As a Hispanic, first-generation college graduate teaching in Houston, one of the many ways I connected with my students was through our shared identity.
When I taught elementary school, my second graders acknowledged that “I looked just like them,” and parents felt more comfortable when I could speak with them in Spanish. These were small—but significant—relationship builders. When I taught high school, race and culture were much more at the forefront of the minds of my 11th and 12th graders, and conversations about identity and its influence on our perception of ourselves were equally as important to relationship building. Students who previously hadn’t viewed themselves as having college potential, or at least not the potential to attend a certain caliber of college, often told me how their perceptions changed after meeting me and other teachers of color, and learning that “someone like us” could have so many postsecondary options.
All students should see, and be inspired by, someone like them in their schools. The passage of the Every Student Succeeds Act provides an opportunity for states to make that happen now. The legislation seeks to promote equity through a variety of channels, including equitable teacher distribution. Through Title II funding flexibility, states can strategically allocate resources to support districts’ and schools’ recruiting and retention efforts.
Equitable distribution makes a difference. The Center for American Progress reports that diversity reinforces teacher effectiveness. “Students who have a teacher to whom they can relate become more engaged, which engenders effort, interest, and confidence—benefits that can enhance student performance.” Yet for many students of color, who make up nearly half of the public school population, having teachers of color is still an anomaly—teachers of color make up only 18 percent of the public school teaching force. How can we shine a light on the unique contribution that minority teachers and leaders can bring to a school?
In January 2015 and again in January 2016, Education First partnered with the U.S. Department of Education to plan and facilitate a series of convenings of education leaders to support the Department’s “Our Students, Our Leaders” initiative, an effort to increase the numbers of people of color in leadership positions within education reform organizations. Other organizations across the country focus on developing, elevating and connecting leaders of color include the Surge Institute, Education Leaders of Color (EdLoC) and Latinos for Education. Supporters of increasing diversity in the teacher workforce include the Teacher Quality and Retention Program (TQRP), which provides training and mentioning to aspiring, pre-service and new teachers from Historically Black Colleges and Universities (HBCUs). As a result, 200 fellows have impacted more than 1,500 K-12 students annually in high need urban and rural areas. As a part of the Innovation Exchange, the Black & Hispanic/Latino Male Teachers Initiative Networked Improvement Community helps institutions increase the percentage of Black and Hispanic men receiving initial teaching certification through education preparation programs.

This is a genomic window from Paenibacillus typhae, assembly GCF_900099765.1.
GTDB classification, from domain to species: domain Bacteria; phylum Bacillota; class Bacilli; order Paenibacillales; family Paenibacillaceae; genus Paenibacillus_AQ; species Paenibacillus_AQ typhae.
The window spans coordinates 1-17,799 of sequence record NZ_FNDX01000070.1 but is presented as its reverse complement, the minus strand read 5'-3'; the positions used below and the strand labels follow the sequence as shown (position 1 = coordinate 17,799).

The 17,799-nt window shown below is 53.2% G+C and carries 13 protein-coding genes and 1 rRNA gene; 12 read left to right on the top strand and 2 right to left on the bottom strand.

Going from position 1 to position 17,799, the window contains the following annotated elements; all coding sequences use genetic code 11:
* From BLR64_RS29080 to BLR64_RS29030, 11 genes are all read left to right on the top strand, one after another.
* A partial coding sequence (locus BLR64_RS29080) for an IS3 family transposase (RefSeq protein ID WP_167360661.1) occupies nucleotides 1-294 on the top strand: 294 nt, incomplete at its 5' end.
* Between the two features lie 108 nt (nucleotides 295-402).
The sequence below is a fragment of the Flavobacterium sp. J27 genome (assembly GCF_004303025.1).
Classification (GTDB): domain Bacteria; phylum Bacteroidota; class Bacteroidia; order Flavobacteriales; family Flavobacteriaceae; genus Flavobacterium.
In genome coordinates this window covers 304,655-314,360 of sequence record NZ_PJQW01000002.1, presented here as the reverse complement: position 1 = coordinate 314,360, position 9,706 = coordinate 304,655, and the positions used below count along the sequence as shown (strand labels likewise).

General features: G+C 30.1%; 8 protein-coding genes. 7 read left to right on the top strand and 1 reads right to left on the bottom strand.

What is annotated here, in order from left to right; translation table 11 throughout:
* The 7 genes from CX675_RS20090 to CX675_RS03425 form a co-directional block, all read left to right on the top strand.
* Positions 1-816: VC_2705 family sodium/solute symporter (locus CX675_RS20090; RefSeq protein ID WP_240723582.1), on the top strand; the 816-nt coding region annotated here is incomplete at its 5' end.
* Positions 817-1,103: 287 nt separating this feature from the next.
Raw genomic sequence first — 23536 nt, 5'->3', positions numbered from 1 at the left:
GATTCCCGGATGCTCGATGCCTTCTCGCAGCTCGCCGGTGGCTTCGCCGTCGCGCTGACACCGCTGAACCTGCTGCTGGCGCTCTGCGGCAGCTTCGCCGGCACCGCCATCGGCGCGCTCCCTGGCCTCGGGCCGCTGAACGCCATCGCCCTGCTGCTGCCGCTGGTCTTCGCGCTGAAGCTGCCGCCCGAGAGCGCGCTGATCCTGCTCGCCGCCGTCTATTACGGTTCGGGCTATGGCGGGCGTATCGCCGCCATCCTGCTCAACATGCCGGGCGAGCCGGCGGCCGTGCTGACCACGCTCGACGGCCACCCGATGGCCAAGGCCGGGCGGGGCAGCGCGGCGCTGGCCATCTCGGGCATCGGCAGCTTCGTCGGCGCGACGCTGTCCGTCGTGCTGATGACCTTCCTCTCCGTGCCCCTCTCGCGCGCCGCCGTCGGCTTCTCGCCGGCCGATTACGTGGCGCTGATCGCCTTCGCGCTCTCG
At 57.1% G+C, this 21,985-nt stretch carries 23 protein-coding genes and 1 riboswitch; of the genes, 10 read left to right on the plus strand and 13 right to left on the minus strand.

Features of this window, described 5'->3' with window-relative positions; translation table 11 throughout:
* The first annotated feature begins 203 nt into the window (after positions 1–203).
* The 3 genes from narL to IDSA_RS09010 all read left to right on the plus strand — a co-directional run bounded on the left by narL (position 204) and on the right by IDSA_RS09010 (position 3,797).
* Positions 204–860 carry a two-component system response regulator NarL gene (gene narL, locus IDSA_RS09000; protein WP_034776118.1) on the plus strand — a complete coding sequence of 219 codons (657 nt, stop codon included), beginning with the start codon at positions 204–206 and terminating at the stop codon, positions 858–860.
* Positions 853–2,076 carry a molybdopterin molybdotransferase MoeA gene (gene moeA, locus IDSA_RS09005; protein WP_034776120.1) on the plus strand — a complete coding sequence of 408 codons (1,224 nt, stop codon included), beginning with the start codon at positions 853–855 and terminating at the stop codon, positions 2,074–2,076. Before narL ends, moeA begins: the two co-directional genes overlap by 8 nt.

These efforts are a strong start, but more must be done to support classrooms and schools where students can experience a shared identity with their teacher or principal. States should take stock of current human capital realities and identify districts that may struggle with recruiting, developing or retaining a diverse workforce. Schools and districts also play a role here—as final hiring decisions for the 2016-17 school year are made, each should assess their own efforts to attract and retain educator talent of color and seek state support when necessary.
As our nation continues to grow, the makeup of our schools continues to change, and it is our responsibility to provide all students with the education they need to be successful. Our efforts will only be strengthened by building a diverse teacher and leader workforce that reflects the students we teach.